- The Washington Times - Wednesday, March 28, 2001

The naysayers denied it could be done, but Virginia Gov. James S. Gilmore has found a way to keep his promise to cut the car tax without throwing the budget of the Commonwealth into the red. And hes even managed to find money for a teacher pay raise of between 3.5 percent and 3.7 percent.
The money was found via an artifice not often employed in these days of wantonly spending other peoples money: Mr. Gilmore methodically went through the state budget and found fat to trim or excess that could be tapped to finance the ongoing repeal of the car tax, as well as provide those raises for Virginia educators. For example, the Virginia Retirement System, which finances pensions for state workers, was found to have a massive surplus. Its assets have grown from $16 billion just five years ago to $37 billion today. Accordingly, Mr. Gilmore discovered that contributions made by state and local governments into the system could be substantially reduced without impinging on the solvency of the program. Total estimated savings $125 million. That all by itself took a nice bite out of the $421 million in cuts Mr. Gilmore needed to come up with in order to keep his budget balanced and his promises intact. The remaining savings will come from "belt-tightening" at more than 100 state-level agencies.
Still, the critics are not placated. It seems they cant be, either no matter what Mr. Gilmore does, short of acceding to their demands and reneging on his promise to continue the phase-out of the car tax. State Senate Minority Leader Richard Saslaw, Fairfax Democrat, told The Washington Post that Mr. Gilmores cost-cutting amendments are "desperate." Fairfax County Supervisor Katherine K. Hanley likewise cast aspersions, telling The Post, "The Virginia Retirement System has already adjusted their rates twice … this seems to be a bookkeeping adjustment …" And the teachers union, despite the prospect of a not-insubstantial raise, was also not appreciative. The Richmond lobbyist for the Virginia Education Association said Mr. Gilmores proposed raise "fell short of addressing other needs" and that the amendments offered by Mr. Gilmore arent "so sweet that you have to grasp" them. Fairfax teachers will continue with their stated threat to "work to the rule" that is, they will stay not one minute longer, nor come in a moment earlier, or do a jot more work than specifically required of them as per their contracts, and so on the raise notwithstanding. There will be no after-school tutoring, field trips or meetings that upset the rigid 9-5 time clock. Most workers who enjoy a fully paid summer vacation with no work would be pretty happy with a 3.5 percent to 3.7 raise on top of that.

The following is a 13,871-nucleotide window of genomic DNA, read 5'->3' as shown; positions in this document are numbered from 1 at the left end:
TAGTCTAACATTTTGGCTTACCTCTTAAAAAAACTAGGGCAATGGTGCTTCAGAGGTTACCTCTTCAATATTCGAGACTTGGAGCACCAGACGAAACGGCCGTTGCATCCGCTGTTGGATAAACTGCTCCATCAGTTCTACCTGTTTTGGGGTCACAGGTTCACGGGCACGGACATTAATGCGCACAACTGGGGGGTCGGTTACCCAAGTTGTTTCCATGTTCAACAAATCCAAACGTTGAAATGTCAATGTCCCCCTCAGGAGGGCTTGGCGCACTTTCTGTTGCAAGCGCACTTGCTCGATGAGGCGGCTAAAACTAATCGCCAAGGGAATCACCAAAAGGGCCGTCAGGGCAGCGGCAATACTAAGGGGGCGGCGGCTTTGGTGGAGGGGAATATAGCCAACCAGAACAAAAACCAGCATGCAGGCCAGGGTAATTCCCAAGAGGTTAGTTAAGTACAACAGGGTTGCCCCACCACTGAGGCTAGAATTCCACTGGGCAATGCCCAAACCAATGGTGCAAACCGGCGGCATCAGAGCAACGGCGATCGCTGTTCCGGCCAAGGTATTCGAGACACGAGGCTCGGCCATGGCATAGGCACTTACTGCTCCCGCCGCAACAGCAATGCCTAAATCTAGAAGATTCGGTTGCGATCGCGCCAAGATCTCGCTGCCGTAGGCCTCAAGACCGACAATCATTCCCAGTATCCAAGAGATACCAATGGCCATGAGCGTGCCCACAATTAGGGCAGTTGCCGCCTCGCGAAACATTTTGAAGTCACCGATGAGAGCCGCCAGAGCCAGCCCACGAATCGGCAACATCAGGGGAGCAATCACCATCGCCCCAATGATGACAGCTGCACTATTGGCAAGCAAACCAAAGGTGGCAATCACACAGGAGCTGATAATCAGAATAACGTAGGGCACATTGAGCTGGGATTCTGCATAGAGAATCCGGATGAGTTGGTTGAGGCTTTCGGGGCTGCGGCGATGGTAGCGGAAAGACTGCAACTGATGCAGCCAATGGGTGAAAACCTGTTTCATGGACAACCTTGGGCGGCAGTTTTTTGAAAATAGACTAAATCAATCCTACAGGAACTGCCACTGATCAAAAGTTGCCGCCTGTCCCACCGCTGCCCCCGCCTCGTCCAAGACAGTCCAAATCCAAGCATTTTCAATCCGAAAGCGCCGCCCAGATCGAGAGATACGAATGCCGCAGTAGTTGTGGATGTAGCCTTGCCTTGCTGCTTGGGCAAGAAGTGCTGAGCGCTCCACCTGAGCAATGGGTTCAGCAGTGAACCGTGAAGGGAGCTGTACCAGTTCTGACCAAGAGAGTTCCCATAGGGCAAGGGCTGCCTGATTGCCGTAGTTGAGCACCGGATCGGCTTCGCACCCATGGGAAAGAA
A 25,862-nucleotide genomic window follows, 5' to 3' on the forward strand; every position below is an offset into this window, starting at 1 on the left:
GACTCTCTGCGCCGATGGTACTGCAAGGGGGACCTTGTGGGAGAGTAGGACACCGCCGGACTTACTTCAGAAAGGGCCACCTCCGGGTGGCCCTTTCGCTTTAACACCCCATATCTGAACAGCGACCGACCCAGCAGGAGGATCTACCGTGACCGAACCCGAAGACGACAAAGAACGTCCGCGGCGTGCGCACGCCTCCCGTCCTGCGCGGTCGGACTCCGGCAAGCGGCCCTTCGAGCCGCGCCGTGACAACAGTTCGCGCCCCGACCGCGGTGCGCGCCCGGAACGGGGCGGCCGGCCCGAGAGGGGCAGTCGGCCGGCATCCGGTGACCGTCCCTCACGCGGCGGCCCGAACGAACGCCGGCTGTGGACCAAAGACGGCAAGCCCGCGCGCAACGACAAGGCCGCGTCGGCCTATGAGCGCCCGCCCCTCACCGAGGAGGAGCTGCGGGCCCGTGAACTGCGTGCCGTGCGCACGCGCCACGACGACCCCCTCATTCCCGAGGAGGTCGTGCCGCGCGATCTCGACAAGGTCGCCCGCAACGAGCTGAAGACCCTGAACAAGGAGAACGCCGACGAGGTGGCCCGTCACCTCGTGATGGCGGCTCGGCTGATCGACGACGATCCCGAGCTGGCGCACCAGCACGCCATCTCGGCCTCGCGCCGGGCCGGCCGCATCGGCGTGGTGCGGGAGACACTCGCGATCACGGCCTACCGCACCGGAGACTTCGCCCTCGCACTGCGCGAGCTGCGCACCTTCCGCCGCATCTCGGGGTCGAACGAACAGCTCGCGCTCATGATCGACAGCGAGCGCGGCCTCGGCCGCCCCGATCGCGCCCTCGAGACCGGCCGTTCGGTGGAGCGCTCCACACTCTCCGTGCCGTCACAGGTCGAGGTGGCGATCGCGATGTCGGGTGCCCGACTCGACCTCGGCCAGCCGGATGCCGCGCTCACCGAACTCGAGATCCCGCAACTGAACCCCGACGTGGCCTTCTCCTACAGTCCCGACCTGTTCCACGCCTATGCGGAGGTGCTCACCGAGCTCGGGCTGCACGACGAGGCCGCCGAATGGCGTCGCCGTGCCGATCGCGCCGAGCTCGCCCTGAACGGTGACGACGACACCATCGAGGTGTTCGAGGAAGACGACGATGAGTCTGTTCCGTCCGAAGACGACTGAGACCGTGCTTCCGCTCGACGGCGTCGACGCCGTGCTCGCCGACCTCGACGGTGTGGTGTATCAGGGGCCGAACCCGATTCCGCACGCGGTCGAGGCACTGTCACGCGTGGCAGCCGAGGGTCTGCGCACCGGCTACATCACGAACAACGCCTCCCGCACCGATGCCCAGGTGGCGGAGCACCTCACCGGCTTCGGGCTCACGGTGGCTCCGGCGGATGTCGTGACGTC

In any event, the fact is that Mr. Gilmore has once more confounded his critics on both sides of the aisle, who said it just couldnt be done. When lawmakers return on April 4 to consider his latest attempt to provide state services, fund needed programs and remain true to his pledge to Virginia taxpayers, the least they should do is cut the governor as much slack as he has taxpayers and approve his revised budget.

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